Have you ever had one of those situations that you don't know how to handle? At least, how to handle gracefully? I have had plenty of them actually, but one really sticks out in my mind.
Back when I was in my twenties my friend Beth and I wanted to take a night class at the community college. We decided, for some unknown reason (because we really tanked at it) to take French. I guess it sounded romantic or something. We met an older woman in class and became friends. She was about twenty years older than we were, married with children, and really interesting to us. We started out going out after class and grabbing something to eat or drink and talking. Soon we would meet at her house and visit.
One afternoon after Beth and I got off work we went over to see her. She had been kind of down, and we found her sitting at her kitchen table, still in her robe, smoking and looking depressed. We sat down and tried to cheer her up talking about the class, telling her what we'd been up to, that sort of thing.
Suddenly she stood up and said she wanted to ask us something. She unzipped her robe and opened it to us. She was naked underneath. Now, that was shocking enough, but then she asked us, "Am I even?"
Now I ask you, what do you say to that??? I have no memory of what Beth and I did, how or even if we answered her. Maybe we made like those cats Pepe le Pew used to grab and high tailed it out of there, I don't know. What I do know is that I wish there was a pill I could take to erase that memory from my mind. Maybe it'll be erased when I'm in my dotage ......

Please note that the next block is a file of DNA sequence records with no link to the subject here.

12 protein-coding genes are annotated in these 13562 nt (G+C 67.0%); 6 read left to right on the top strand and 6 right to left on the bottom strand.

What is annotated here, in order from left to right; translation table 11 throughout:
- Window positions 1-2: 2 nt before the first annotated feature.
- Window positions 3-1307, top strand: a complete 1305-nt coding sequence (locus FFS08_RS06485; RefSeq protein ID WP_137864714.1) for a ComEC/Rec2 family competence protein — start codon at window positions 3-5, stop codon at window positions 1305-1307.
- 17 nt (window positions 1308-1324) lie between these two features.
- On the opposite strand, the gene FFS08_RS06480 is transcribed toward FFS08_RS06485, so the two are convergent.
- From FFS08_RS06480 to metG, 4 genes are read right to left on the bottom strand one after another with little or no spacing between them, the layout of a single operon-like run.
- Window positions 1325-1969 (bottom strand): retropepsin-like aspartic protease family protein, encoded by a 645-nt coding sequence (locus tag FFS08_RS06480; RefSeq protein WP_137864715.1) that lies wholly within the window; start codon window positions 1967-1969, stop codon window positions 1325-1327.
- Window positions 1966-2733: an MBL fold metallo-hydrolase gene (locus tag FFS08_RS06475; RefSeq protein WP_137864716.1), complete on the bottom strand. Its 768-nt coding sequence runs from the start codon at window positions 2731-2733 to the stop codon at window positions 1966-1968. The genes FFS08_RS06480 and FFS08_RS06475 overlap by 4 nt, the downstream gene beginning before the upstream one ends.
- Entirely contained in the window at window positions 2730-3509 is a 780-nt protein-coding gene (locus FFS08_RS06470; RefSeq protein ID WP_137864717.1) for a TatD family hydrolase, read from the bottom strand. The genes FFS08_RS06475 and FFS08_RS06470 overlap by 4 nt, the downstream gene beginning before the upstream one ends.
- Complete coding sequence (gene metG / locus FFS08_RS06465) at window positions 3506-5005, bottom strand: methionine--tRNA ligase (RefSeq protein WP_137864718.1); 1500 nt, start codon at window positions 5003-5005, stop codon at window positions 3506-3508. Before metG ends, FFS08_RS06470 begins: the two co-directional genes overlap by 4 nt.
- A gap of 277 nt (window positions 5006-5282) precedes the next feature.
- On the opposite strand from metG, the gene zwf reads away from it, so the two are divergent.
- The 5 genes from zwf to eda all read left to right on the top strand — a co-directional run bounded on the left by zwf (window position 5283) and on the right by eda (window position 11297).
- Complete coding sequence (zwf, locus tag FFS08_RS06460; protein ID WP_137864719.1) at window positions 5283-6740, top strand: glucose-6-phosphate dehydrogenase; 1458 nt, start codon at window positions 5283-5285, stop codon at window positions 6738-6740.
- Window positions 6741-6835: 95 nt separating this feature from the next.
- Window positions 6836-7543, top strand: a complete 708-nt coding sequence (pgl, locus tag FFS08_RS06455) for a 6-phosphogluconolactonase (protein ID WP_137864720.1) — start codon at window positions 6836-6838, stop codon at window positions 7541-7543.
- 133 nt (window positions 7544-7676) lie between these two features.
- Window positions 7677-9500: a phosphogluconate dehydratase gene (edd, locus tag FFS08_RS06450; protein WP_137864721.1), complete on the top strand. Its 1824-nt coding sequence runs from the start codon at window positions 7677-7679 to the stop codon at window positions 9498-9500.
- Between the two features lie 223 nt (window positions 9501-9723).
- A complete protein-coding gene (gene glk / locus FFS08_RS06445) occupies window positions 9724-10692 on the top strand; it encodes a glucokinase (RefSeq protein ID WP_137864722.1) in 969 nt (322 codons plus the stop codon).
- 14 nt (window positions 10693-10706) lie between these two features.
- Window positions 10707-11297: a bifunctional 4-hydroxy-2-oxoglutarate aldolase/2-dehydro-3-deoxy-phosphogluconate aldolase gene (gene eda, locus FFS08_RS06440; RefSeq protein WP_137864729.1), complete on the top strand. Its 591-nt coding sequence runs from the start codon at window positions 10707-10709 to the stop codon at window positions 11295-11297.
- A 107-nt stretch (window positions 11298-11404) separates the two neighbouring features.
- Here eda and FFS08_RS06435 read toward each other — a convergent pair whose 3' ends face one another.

In Lisa See's latest book Shanghai Girls she leaves behind 17th and 19th century China of her last two books and takes us to 20th century America with a story of two sisters, two cultures and the resiliance of the human spirit.
May and Pearl, two sisters living in 1937 Shanghai, live privledged lives that seem perfect to them. As that old saying goes if something seems to good to be true it is, so it is with the girls. Their father goes bankrupt and arranges marriages for them to help him out of his financial difficulties. When the Japanese invade they find themselves facing situations they were never prepared for.
They finally make it to Angel Island outside San Francisco. After many months, and countless interrogations they make it to their husband's home in Los Angeles where the story covers their lives over the next twenty years.
See, who does intricate and detailed research in her books, brings to light and life a time many of us have no idea about. The discrimination and trials May, Pearl and their family face would break many, but the sisters perservere and, eventually, triumph. Through it all they remain more than sisters, they are best friends.
With themes of tradition, the effects of war, family and sacrifice running through it, Shanghai Girls is often an emotionally difficult and draining book to read, but I found it to be one that I was glad to have taken the time to invest in.
If you were fortunate to have read her earlier books, particularly Snow Flower and the Secret Fan, you will find a treat in store with Shanghai Girls. My eyes and heart were opened to many things, and I'm sure yours will be too.
As posted last week, my BFF Beth came for a visit this past weekend. I was able to have her with me all day Saturday, and it was the best! We talked a lot, laughed a lot, ate too much, and even shed a few tears. It was fantbulous!
We went and picked her up at the Mining Museum on the north end of town where her travelling companions met us. They went on to see the sights around Colorado Springs, and Beth and I got to spend the day together having such a great time, such good talks, it didn't feel as if it's been three years since we last saw each other!